Very few college professors are forced to use trigger warnings in class, according to an online survey of College Art Association and Modern Language Association members.
Out of 808 who responded, less than 1 percent said their college or university had adopted a trigger warning policy. Eighty-five percent said in the survey that students had never asked them to use trigger warnings, and 93 percent did not know of any student-initiated efforts at their school to require them in class.
Without a formal policy, 12 percent said they used trigger warnings regularly, while another 11 percent said they tried them out "several times" and 34 percent utilized warnings "once or twice." Another 42 percent said they've never used a trigger warning.
The non-scientific questionnaire was developed with help from the National Coalition Against Censorship, and distributed using SurveyMonkey. The results were first presented at the annual conference of the American Association of University Professors last week, and were subsequently provided to The Huffington Post.
Trigger warnings are short statements used prior to discussing material about sensitive subjects that may bring up personal trauma. The concept of trigger warnings has existed for a century, but became increasingly popular in blogs over the past decade. As more hyper-connected millennials have arrived on college campuses, some have asked for their use ahead of potentially disturbing and "re-traumatizing" content.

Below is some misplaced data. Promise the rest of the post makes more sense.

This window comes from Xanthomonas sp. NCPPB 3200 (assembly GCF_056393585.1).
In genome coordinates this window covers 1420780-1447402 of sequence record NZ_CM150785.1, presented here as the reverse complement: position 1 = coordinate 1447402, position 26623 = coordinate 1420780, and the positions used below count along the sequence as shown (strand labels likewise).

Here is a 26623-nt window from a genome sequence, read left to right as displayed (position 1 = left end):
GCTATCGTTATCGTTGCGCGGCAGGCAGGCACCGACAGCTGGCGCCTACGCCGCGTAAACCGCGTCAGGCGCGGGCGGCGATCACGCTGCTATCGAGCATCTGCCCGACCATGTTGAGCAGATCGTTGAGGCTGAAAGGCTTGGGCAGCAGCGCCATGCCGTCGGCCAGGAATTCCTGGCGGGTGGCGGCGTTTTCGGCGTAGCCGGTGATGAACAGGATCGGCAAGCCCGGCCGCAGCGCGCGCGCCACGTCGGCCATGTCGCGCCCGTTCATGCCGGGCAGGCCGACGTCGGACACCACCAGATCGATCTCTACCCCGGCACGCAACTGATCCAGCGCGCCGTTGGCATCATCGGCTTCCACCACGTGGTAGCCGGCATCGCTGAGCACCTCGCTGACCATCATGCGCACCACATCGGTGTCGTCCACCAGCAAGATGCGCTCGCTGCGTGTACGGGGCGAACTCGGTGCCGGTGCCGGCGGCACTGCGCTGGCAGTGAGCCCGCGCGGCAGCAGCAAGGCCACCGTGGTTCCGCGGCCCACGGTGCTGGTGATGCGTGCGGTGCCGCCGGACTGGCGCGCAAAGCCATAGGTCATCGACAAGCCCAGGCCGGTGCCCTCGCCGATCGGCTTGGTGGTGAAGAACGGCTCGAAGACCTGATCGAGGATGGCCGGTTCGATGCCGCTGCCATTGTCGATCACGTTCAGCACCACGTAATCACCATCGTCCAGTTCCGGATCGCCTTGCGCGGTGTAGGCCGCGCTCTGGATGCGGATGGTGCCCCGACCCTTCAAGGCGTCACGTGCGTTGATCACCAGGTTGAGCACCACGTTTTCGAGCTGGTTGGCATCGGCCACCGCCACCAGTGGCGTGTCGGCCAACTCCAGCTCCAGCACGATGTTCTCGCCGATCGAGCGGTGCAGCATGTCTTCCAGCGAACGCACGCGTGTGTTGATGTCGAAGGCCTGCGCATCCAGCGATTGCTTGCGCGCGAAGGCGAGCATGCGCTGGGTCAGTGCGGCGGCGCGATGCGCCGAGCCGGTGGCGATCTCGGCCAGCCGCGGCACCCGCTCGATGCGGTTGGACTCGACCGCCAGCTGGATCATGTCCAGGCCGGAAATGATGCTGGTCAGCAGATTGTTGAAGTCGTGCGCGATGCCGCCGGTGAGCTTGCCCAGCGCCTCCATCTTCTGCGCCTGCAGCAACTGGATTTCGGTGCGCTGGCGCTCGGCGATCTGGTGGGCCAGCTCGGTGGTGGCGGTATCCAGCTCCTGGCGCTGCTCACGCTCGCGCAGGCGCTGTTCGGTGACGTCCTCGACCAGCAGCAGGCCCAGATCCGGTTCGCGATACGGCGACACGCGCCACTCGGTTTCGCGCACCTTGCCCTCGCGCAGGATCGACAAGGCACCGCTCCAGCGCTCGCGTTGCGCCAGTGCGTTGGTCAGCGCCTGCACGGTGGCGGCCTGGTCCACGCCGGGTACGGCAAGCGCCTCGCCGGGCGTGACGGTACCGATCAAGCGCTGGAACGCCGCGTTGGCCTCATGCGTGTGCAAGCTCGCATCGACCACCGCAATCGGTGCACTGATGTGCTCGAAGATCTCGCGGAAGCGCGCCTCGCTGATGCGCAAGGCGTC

Yet, the survey of faculty -- which the organizations say is the only bit of data on the use of trigger warnings in academe -- suggests a trigger warning policy for professors would actually be an anomaly.
Joan Bertin, executive director of the National Coalition Against Censorship, said they did the survey because so far, there were only anecdotal reports to rely on. She cautioned the survey is a "snapshot of people who chose to be in the picture."
What the survey showed, Bertin said, was that if faculty is using trigger warnings, it appears that "professors do it for reasons for self-protection." Of the 626 who said they did not provide trigger warnings, 11 percent responded that "once or twice" a student complained about the lack of warning to the professor's administrators.
"We are more concerned from an academic freedom point of view for untenured or adjunct faculty that if they don't do warnings and a student complains, that's the end of their professional career or their contract," Bertin told HuffPost.
Indeed, a majority -- 63 percent -- said trigger warnings would have a negative effect on academic freedom, compared to 7 percent who said it'd be "positive." Forty-five percent similarly believed their use would have a negative impact on classroom dynamics, while 17 percent theorized a positive result and 28 percent said they didn't know.
Tyler Kingkade covers higher education at The Huffington Post. Contact him at firstname.lastname@example.org.